Emerald Ash Beetle (Ash Borer)
Diplodia Tip Blight/ Needle Cast
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Throughout the northeastern states, many trees may be nearly defoliated by anthracnose from late May through June. Results of the disease are severe leaf blighting, eventual defoliation and formation of grotesque “birds nest” cluster of twigs.
The anthracnose fungus spends the winter in infected twigs and branches throughout the tree. In the spring, spores are produced and are washed by rain to the leaves and twigs below. For this reason, only the uppermost and outermost leaves escape the disease during years of severe infection. Temperatures during early spring play a greater role in governing disease severity. If the daily temperatures are between 50° and 55° between bud break and early leaf emergence, anthracnose will be severe. Maple, oak, sycamore, birch and ash are affected by a variety of anthracnose organisms.
Birch Leafminers are among the most common insect pests responsible for defoliation and browning of Birch trees in North America. Because people often do not see the early signs of Birch Leafminer feeding, it often appears the tree has suddenly dried up or become diseased. This browning is caused by the outer layers of the leaf drying out after the Leafminer larva has consumed the green tissue between the outer layers of the leaf.
Adult Birch Leafminers are about 1/8" to 1/4" long, black and fly-like. Females deposit their eggs singly in slits cut in the central areas of young leaves, usually near the tips of branches. The eggs hatch into legless, worm-like larvae that feed between the leaf surfaces. A single leaf can contain as many as 40 larvae which has devastating effects on the photosynthetic area of the leaf.
“Leaf Miner Disease”
Ash trees are one of the most valuable and abundant North American woodland trees. The Emerald Ash Borer has destroyed tens of millions of ash trees throughout North America and Canada. Small trees can die as soon as one to two years after infestation, while larger infested trees can survive for three to four years.
This bright, metallic-green beetle is capable of taking down ash trees thousands of times its size. Adults are typically ½" long and ⅛" wide. Eggs are extremely small and are reddish-brown in color. Larvae are white, flat-headed borers with distinct segmentation. The larvae bore into the ash tree and feed under the bark, leaving tracks visible underneath. The feeding disrupts the tree’s ability to transport water and nutrients, resulting in dieback and bark splitting.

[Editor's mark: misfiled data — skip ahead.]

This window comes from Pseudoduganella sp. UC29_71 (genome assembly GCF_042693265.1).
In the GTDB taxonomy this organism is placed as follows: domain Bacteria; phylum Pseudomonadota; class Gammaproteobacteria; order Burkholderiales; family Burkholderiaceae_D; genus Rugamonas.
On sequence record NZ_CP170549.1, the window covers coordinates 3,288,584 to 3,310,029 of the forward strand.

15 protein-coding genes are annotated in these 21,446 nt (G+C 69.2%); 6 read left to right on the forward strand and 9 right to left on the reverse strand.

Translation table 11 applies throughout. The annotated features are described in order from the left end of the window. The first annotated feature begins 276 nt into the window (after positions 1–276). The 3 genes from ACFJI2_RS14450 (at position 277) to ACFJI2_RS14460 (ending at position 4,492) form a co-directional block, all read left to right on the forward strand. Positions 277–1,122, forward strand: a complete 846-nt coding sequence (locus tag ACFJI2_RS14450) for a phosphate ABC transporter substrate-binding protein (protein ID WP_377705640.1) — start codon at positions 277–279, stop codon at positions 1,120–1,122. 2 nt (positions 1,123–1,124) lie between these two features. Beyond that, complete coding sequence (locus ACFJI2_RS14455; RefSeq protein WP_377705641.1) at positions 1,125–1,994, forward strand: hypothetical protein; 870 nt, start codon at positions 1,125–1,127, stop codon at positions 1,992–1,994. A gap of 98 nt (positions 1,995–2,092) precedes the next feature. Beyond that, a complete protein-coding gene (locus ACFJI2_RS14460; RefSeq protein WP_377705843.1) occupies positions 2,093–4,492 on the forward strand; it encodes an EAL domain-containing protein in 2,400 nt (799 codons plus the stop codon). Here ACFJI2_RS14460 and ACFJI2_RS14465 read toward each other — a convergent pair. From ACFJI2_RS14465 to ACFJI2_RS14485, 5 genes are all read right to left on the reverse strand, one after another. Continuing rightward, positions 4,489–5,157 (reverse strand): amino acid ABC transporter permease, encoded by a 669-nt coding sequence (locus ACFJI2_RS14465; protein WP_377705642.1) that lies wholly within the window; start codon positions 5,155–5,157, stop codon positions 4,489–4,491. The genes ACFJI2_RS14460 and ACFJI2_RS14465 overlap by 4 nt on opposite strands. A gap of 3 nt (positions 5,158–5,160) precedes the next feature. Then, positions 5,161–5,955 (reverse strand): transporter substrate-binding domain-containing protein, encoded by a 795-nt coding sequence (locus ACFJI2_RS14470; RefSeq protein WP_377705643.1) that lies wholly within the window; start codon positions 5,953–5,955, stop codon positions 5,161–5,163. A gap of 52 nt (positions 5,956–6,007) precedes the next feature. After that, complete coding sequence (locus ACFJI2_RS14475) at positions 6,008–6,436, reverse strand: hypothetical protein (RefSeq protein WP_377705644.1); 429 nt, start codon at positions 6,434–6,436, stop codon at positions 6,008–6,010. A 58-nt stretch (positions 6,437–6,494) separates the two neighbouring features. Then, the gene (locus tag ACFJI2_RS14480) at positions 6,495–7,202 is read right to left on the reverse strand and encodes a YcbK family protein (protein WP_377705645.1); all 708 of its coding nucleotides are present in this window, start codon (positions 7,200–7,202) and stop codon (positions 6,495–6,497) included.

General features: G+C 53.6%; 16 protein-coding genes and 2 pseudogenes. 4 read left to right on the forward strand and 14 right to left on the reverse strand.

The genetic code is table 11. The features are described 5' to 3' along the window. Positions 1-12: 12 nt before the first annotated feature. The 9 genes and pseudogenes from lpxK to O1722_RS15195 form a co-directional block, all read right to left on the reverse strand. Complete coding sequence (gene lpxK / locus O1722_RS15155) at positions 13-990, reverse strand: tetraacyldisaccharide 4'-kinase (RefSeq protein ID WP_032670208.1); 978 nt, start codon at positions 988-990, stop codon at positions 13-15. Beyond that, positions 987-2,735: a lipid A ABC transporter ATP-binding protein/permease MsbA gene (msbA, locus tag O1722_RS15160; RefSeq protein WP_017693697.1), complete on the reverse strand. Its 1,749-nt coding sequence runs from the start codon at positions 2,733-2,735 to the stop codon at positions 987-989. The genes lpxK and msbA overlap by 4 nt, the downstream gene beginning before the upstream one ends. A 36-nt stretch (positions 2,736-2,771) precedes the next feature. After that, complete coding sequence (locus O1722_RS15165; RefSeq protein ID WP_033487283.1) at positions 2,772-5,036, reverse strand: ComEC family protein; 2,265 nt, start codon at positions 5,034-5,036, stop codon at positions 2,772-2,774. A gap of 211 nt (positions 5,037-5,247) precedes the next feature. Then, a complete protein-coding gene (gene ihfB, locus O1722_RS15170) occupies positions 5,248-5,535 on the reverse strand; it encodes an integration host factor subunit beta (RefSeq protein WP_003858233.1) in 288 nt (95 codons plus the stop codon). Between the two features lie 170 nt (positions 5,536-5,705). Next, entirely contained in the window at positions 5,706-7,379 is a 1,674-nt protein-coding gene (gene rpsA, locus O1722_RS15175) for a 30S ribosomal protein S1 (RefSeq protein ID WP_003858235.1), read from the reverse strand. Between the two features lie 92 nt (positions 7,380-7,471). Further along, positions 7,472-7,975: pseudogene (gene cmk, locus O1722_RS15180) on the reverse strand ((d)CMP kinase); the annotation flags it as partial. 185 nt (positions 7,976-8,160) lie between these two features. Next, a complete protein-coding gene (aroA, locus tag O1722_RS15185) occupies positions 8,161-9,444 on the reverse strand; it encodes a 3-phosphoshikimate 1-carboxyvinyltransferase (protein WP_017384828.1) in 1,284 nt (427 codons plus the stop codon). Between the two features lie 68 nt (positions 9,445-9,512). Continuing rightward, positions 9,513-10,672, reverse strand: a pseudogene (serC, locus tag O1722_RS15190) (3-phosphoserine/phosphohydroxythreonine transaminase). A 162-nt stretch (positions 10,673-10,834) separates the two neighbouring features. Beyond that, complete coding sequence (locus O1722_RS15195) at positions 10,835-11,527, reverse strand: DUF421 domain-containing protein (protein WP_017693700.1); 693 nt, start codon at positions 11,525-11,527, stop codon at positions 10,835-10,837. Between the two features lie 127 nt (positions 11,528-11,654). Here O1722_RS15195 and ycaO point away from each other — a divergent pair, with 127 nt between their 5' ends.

“Emerald Ash Borer”
Egg masses are light brown in color and appear as fuzzy patches on tree trunks, branches, firewood, or in other sheltered spots. Each egg mass contains 600 to 700 eggs. The larval stage of the Gypsy moth is a caterpillar that hatches in the spring, from eggs laid the summer before, just about the time oak buds start to open. Once hatched caterpillars grow to about 2.2 inches in length. Gypsy moths eat young, tender leaves in the spring causing defoliation. When populations of Gypsy moths are very high, they will even eat evergreen species which do not regrow leaves as easily as deciduous trees, and can die as a result of complete defoliation.
Although Gypsy moths do not pose a major threat to New York's forests, they are not native and their populations can reach high, destructive (outbreak) levels. When populations are high, thousands of acres can be damaged.
“Diplodia Tip Blight”
Diplodia Tip Blight is a progressive fungal disease that effects Evergreen Tree Species and without treatment can and will be terminal. Tip blight infection year after year can weaken and even kill large healthy trees.
A few brown needles at the tip of the current season's growth are the first evidence of tip blight. These blighted needles are usually located on the lower branches of the tree. Needles that are in the early stages of development stop growing after infection and therefore appear stunted when compared to healthy needles.
“Needle Cast Disease”
Needle Cast Disease is a fungal disease that only affects “Evergreen tree species” and there is no known species that is completely immune to the disease although Pines, Douglas Firs and some Blue Spruce Trees tend to be most affected in this area. Like Diplodia Tip Blight, the disease is progressive and without treatments is terminal.
Symptoms begin in early Autumn when needles within the interior of the infected tree begin to develop yellow spots (or cankers). As the Autumn season progresses, infected needles develop more of a tan color and brown transverse bands begin to become apparent on the needle surfaces. Infected needles may remain attached through the winter and spring (although appearing dead) and spore production and infection can take place whenever temperatures are above freezing and needles are wet.